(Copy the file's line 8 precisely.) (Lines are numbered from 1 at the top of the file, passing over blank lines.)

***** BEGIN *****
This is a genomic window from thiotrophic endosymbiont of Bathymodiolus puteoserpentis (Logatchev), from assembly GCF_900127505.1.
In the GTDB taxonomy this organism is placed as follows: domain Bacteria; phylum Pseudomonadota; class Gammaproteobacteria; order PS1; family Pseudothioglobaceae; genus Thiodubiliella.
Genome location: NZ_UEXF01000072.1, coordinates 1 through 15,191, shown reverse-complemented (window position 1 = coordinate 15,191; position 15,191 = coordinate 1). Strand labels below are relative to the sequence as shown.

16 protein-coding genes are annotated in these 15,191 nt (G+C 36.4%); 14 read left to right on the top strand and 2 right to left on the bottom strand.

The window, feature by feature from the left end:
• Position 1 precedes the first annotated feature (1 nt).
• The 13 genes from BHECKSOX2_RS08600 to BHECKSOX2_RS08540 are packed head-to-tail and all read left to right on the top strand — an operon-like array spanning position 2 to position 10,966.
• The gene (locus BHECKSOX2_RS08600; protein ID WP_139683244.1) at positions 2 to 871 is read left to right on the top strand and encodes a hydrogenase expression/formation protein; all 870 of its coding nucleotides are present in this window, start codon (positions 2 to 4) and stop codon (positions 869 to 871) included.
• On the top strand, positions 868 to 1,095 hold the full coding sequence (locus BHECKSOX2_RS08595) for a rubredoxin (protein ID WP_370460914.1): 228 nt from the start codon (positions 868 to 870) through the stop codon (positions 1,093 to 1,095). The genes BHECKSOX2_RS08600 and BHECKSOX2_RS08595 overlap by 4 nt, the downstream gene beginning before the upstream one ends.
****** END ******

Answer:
• The gene (locus BHECKSOX2_RS08600; protein ID WP_139683244.1) at positions 2 to 871 is read left to right on the top strand and encodes a hydrogenase expression/formation protein; all 870 of its coding nucleotides are present in this window, start codon (positions 2 to 4) and stop codon (positions 869 to 871) included.